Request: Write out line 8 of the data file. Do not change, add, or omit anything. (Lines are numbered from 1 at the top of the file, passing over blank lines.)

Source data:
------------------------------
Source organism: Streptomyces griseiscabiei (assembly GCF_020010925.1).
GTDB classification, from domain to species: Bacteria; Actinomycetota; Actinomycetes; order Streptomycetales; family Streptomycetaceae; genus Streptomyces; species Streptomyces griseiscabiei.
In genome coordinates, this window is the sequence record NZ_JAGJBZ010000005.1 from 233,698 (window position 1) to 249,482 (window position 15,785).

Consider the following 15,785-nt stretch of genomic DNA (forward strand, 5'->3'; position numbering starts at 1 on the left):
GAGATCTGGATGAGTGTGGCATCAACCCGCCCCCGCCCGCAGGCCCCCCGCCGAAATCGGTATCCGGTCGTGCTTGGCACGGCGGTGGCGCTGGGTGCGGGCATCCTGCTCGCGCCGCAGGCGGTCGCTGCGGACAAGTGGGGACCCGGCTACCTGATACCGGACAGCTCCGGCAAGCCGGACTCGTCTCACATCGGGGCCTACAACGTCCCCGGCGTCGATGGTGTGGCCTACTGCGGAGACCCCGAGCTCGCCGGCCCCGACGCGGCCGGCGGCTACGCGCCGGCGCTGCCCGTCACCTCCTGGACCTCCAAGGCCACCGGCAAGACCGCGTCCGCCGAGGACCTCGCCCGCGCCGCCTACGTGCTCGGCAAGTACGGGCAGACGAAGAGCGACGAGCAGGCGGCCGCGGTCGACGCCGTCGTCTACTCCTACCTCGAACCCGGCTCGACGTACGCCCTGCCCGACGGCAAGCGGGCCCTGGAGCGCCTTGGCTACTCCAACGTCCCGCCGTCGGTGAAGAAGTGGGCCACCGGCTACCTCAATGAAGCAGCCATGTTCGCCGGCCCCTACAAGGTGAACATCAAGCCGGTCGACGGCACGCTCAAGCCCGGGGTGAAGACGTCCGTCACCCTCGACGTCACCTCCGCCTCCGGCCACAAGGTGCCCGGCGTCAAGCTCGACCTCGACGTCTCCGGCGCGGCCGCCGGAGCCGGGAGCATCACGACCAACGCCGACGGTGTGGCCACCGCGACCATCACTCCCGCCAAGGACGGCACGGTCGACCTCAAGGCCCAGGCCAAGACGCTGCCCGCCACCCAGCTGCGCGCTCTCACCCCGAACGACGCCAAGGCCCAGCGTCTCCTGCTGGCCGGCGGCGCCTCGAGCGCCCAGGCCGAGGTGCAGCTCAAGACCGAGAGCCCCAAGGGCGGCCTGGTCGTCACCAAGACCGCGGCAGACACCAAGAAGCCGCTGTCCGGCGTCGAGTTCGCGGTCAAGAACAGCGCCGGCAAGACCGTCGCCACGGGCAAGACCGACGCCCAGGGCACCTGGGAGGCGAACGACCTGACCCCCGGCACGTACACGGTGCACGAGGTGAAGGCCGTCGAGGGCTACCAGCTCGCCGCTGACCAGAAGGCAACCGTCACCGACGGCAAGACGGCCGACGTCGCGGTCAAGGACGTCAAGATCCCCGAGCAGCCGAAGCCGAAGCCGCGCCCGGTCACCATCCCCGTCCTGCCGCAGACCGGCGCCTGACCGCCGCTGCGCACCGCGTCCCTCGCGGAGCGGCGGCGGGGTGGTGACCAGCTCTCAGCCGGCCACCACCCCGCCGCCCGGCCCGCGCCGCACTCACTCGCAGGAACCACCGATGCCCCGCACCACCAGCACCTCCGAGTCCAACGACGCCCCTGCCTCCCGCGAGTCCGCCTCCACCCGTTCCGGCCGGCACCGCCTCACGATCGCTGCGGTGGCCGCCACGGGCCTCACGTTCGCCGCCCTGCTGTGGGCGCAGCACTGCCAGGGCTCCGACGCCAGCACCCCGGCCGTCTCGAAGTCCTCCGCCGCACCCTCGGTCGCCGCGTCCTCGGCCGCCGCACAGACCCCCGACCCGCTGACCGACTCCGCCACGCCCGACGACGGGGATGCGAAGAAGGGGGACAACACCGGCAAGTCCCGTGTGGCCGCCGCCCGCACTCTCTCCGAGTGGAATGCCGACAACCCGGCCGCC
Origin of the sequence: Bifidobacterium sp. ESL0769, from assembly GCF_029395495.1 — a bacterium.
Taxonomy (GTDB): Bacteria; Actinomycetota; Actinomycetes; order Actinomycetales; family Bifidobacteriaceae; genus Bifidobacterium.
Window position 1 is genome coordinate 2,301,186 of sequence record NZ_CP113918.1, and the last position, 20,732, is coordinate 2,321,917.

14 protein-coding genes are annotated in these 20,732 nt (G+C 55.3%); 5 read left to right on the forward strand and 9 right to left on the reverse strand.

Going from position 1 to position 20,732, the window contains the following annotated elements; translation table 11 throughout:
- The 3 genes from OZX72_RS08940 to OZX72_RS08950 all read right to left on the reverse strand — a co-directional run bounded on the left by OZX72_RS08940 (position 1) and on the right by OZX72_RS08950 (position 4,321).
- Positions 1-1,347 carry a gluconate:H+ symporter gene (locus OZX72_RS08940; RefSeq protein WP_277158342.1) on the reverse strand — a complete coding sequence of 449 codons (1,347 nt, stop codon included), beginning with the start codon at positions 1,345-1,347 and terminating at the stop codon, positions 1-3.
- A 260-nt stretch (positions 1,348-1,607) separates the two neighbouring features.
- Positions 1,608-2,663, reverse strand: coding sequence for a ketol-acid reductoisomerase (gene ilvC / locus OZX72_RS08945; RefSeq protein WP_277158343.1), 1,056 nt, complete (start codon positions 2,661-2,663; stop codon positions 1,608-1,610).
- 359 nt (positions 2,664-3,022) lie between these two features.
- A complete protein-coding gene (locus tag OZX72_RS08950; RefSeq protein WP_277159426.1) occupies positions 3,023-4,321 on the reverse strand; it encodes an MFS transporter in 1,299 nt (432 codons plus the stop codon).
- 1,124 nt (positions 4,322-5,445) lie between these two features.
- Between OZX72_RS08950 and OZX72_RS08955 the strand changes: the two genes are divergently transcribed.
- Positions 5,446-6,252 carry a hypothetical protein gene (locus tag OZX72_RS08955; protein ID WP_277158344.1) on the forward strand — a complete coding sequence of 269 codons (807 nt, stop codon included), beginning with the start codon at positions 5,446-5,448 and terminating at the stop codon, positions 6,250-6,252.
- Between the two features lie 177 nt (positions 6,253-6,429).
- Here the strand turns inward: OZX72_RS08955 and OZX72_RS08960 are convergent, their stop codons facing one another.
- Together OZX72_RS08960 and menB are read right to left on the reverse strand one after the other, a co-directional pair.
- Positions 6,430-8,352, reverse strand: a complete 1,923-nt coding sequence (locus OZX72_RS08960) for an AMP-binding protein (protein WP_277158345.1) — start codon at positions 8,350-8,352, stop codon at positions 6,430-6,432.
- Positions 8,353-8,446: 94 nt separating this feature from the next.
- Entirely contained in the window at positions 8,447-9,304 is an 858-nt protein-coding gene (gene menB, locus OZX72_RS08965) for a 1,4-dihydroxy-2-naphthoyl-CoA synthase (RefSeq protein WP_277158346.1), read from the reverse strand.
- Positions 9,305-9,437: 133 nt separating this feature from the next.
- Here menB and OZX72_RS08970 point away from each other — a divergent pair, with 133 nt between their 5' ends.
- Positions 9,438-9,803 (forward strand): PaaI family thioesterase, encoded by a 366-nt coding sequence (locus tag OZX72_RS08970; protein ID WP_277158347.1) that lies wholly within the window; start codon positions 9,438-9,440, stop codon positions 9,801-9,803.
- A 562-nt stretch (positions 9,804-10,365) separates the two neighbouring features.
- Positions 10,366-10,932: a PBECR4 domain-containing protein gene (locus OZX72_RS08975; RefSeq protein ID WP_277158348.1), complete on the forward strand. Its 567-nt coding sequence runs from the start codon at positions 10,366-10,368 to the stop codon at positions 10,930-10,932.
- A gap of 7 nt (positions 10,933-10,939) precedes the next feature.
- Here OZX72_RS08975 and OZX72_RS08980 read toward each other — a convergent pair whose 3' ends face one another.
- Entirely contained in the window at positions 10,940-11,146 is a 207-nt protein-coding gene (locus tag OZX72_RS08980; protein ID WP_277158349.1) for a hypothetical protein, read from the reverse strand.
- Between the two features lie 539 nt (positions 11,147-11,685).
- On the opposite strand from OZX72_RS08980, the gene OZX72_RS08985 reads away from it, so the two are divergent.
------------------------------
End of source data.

Window position 1 is genome coordinate 2,301,186 of sequence record NZ_CP113918.1, and the last position, 20,732, is coordinate 2,321,917.